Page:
Rishi Sunak’s decision to bring David Cameron back into government was a surprise for a number of reasons. But one which has sparked a lot of debate is that the former prime minister will serve from the House of Lords.
This has provoked an hysterical reaction in some quarters. But one doesn’t need to sign up to Chris Bryant’s burbling about an “elective dictatorship” to see that the arrangement might pose practical questions.
As it happens, Parliament does have procedures for ensuring that Secretaries of State who sit in the upper house face proper questioning: as the Institute for Government notes, these were introduced when Peter Mandelson was returned to Cabinet by Gordon Brown in 2009.
If scrutiny is the concern, then we should also acknowledge that the calibre of debate in the Lords is often higher than in the Commons. Per the IfG:
“Baroness Stowell found as a junior Lords minister that “quite often you’d be facing people that are the world’s leading authority on the topic.” For example, as a foreign secretary in the Lords, Cameron will be facing four of his predecessors (David Owen, Douglas Hurd, William Hague and Philip Hammond).”
Of course, critics of the decision are usually focused on the question of accountability to MPs; Sir Lindsay Hoyle is reportedly, and understandably, exercised about this.
There do already exist mechanisms for MPs to scrutinise Lords minister: whilst a Commons select committee can’t compel a minister to appear before it, it’s very difficult to imagine Cameron refusing to do so. If MPs wanted a stronger guarantee of scrutiny, Parliament could reform its procedures to allow this; there were similar debates after Mandelson’s appointment. One of the benefits of an uncodified constitution is, after all, that such incremental adjustments can be made.
In the meantime, there will be Foreign Office ministers in the Commons who can field questions. It isn’t obvious why this should be inadequate – they are being quizzed on the Government’s policy, after all, rather than their personal views – especially if the Secretary of State is subject to expert grilling in the other place.
Should it be important that the person leading in the Commons has Cabinet rank, there is precedent for that too: Lord Carrington’s deputy, Humphrey Atkins, sat in Margaret Thatcher’s Cabinet as Lord Privy Seal. Happily Andrew Mitchell, the Development Minister, already attends Cabinet.
Another difficulty is more practical. The House of Lords does a lot of legislative heavy-lifting these days, and the difficult work of steering legislation through the Upper House tends to fall quite heavily on Lords ministers because there are usually fewer of them. Cameron has never served as a Secretary of State, even in the Commons, and with his international responsibilities will probably be ill-placed to do that work in any event.
But what of the broader, philosophical question: is it acceptable, or advantageous, to have a Secretary of State in the Lords?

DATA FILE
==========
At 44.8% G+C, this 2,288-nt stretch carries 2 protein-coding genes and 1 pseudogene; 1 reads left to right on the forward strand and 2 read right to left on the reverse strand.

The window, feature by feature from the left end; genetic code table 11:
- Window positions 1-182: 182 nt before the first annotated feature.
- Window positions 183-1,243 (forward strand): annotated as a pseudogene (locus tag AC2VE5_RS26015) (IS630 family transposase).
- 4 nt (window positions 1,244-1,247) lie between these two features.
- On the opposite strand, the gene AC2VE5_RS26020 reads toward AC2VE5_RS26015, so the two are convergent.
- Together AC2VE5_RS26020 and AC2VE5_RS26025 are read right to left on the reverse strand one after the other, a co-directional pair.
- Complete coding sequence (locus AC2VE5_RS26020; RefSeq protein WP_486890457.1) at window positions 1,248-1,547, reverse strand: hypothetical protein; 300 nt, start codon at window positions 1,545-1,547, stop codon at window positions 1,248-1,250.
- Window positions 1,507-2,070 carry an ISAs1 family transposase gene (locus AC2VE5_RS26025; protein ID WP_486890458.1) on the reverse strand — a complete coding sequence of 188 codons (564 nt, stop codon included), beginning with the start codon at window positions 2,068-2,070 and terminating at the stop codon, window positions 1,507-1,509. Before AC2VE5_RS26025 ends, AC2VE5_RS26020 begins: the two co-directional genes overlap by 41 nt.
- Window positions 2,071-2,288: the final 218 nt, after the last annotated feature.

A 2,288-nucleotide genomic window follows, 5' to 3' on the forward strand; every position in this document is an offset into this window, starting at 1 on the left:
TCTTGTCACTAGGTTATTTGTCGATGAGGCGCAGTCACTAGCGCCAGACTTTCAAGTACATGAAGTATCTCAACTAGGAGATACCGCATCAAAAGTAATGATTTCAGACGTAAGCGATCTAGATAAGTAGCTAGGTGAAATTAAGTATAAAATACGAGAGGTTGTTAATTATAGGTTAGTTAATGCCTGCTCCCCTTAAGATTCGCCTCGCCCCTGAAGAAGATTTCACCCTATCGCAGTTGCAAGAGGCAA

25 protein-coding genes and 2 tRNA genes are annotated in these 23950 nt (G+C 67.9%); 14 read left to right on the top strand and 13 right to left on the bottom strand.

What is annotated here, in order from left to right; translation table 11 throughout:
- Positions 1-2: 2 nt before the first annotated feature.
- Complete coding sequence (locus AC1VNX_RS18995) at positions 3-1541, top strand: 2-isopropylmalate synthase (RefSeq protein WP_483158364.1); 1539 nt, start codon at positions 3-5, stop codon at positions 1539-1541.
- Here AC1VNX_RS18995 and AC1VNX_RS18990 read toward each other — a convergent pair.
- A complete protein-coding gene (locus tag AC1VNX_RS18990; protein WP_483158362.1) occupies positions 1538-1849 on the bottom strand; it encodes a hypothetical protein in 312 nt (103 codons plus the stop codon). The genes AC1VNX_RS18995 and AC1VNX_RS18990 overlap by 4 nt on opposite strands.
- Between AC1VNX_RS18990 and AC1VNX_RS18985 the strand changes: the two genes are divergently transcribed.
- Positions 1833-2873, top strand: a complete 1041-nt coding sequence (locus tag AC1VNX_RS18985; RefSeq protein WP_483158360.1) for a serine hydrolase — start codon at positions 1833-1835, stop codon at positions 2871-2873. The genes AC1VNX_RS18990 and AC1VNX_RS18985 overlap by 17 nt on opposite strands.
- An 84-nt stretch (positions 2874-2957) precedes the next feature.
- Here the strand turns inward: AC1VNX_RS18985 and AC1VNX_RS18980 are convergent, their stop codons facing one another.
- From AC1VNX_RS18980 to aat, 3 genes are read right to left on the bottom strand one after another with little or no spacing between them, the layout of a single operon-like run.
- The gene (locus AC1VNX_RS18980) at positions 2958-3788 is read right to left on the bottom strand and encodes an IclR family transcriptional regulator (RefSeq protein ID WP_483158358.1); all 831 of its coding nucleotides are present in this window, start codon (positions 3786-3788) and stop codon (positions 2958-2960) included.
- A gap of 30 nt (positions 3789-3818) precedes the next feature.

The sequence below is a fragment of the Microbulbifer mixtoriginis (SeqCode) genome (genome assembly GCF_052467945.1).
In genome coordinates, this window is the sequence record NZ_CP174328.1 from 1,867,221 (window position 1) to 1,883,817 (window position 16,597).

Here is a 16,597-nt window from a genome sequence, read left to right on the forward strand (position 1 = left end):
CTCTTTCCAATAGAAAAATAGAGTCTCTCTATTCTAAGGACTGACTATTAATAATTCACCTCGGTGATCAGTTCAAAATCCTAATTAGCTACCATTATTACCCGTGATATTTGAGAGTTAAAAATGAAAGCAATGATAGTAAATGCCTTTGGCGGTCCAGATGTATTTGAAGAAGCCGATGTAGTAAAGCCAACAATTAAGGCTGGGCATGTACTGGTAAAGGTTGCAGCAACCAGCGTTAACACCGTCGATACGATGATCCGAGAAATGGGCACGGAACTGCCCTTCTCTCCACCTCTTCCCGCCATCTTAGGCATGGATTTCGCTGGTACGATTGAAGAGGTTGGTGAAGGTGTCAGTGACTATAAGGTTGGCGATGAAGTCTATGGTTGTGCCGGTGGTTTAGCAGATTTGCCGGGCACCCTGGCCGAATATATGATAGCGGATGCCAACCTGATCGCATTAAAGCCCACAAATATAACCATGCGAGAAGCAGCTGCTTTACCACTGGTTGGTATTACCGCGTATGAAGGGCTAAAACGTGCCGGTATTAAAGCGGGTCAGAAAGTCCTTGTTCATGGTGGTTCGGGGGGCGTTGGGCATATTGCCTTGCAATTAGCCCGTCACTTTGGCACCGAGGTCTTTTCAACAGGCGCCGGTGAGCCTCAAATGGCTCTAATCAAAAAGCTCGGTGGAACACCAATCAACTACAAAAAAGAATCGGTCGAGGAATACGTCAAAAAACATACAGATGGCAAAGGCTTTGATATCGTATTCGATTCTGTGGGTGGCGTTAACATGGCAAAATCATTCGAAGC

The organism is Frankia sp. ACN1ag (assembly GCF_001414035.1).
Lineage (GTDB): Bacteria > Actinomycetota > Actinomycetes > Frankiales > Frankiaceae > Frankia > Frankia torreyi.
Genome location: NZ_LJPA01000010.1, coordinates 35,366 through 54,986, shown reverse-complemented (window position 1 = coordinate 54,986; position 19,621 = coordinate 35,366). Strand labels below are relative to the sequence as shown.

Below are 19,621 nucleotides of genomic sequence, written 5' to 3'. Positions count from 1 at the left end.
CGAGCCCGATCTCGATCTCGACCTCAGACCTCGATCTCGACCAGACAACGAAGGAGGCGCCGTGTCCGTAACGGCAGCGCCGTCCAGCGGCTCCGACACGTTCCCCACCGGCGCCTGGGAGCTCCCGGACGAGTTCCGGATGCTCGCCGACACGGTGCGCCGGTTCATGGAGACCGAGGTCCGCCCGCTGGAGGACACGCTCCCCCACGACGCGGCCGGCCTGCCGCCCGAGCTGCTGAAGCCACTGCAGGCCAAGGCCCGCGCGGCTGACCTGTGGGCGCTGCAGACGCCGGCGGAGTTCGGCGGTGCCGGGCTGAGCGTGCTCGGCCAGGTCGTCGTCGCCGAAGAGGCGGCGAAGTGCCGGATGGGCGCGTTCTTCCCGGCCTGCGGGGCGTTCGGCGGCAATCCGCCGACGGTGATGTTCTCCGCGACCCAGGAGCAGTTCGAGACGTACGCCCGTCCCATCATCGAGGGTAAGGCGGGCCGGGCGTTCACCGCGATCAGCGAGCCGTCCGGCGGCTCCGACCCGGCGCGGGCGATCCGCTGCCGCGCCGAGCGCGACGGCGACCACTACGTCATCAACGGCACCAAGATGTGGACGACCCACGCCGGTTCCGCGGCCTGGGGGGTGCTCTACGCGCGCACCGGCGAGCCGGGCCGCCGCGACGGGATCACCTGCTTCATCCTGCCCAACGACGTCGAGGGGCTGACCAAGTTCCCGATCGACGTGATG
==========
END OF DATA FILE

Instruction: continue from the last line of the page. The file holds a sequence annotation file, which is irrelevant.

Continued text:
To some, it must look like a throwback. But just as the changing nature of the Commons has increased the legislative role of the Lords, so too does it make at least a case for recruiting for the Cabinet from the red benches.
Back in the 1970s – the last time a former prime minister served in a successor’s government – being an MP was much more a vocation, with many serving (often literally, in the gruelling twilight of the Callaghan Government) for life. This meant there was a much deeper reservoir of experience available on the green benches.
Today, things are very different. Turnover is much higher, with many senior figures choosing to step down from Parliament after having served in, or missed out on, government. The role of MP is also much less attractive than it was a generation ago, and many able people are reluctant to subject themselves to a life spent canvassing in exchange for unremitting and sometimes abusive public attention.
As such, there is arguably a stronger argument for recruiting from the Lords, and using it as a means to bring individuals into government, than say 20 years ago.
Nor does it seem particularly important that Cameron is serving in one of the so-called Great Offices of State. Given the actual structure of modern government, the grouping is rather arcane: how many people would seriously suggest it were more important that the Foreign Office be subject to direct Commons scrutiny than, say, the Department of Health?
There are obviously limits to how far you could take this; the balance of power now rests decisively with the Commons, both when it comes to choosing the government and determining the fate of legislation. A Cabinet drawn entirely from the peerage is, for practical as much as philosophical reasons, an impossibility.
But that doesn’t mean that having some ministers, even senior ministers, appointed from it is some sort of democratic outrage. Having every Secretary of State drawn from the Commons is a relatively recent innovation, in terms of our constitution, and it has scarcely coincided with a golden era of Cabinet government.